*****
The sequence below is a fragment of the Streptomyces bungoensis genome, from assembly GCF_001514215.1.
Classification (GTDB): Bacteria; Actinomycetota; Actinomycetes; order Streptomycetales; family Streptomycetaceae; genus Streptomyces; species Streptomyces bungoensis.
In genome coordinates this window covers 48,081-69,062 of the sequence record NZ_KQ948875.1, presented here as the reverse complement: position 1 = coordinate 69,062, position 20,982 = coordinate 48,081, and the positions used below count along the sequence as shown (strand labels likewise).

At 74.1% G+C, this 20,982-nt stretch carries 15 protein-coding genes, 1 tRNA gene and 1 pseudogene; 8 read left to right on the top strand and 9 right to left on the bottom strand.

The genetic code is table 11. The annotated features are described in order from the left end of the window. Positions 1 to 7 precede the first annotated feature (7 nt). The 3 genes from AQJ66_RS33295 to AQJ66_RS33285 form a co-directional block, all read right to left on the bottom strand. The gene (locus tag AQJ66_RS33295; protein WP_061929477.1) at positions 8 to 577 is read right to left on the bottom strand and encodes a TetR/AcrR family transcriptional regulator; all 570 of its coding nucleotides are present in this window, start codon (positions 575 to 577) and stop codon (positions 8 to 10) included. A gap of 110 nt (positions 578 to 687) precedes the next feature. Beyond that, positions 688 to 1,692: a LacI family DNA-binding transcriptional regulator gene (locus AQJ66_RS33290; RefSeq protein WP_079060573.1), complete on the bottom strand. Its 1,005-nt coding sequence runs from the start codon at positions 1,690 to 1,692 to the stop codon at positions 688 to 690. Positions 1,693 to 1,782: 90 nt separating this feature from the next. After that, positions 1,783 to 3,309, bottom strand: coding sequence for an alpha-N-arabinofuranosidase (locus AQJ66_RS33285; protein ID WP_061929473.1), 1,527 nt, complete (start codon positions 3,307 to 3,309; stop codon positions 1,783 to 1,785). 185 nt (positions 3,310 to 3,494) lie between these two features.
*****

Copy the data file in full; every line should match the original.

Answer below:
The sequence below is a fragment of the Streptomyces bungoensis genome, from assembly GCF_001514215.1.
Classification (GTDB): Bacteria; Actinomycetota; Actinomycetes; order Streptomycetales; family Streptomycetaceae; genus Streptomyces; species Streptomyces bungoensis.
In genome coordinates this window covers 48,081-69,062 of the sequence record NZ_KQ948875.1, presented here as the reverse complement: position 1 = coordinate 69,062, position 20,982 = coordinate 48,081, and the positions used below count along the sequence as shown (strand labels likewise).

At 74.1% G+C, this 20,982-nt stretch carries 15 protein-coding genes, 1 tRNA gene and 1 pseudogene; 8 read left to right on the top strand and 9 right to left on the bottom strand.

The genetic code is table 11. The annotated features are described in order from the left end of the window. Positions 1 to 7 precede the first annotated feature (7 nt). The 3 genes from AQJ66_RS33295 to AQJ66_RS33285 form a co-directional block, all read right to left on the bottom strand. The gene (locus tag AQJ66_RS33295; protein WP_061929477.1) at positions 8 to 577 is read right to left on the bottom strand and encodes a TetR/AcrR family transcriptional regulator; all 570 of its coding nucleotides are present in this window, start codon (positions 575 to 577) and stop codon (positions 8 to 10) included. A gap of 110 nt (positions 578 to 687) precedes the next feature. Beyond that, positions 688 to 1,692: a LacI family DNA-binding transcriptional regulator gene (locus AQJ66_RS33290; RefSeq protein WP_079060573.1), complete on the bottom strand. Its 1,005-nt coding sequence runs from the start codon at positions 1,690 to 1,692 to the stop codon at positions 688 to 690. Positions 1,693 to 1,782: 90 nt separating this feature from the next. After that, positions 1,783 to 3,309, bottom strand: coding sequence for an alpha-N-arabinofuranosidase (locus AQJ66_RS33285; protein ID WP_061929473.1), 1,527 nt, complete (start codon positions 3,307 to 3,309; stop codon positions 1,783 to 1,785). 185 nt (positions 3,310 to 3,494) lie between these two features.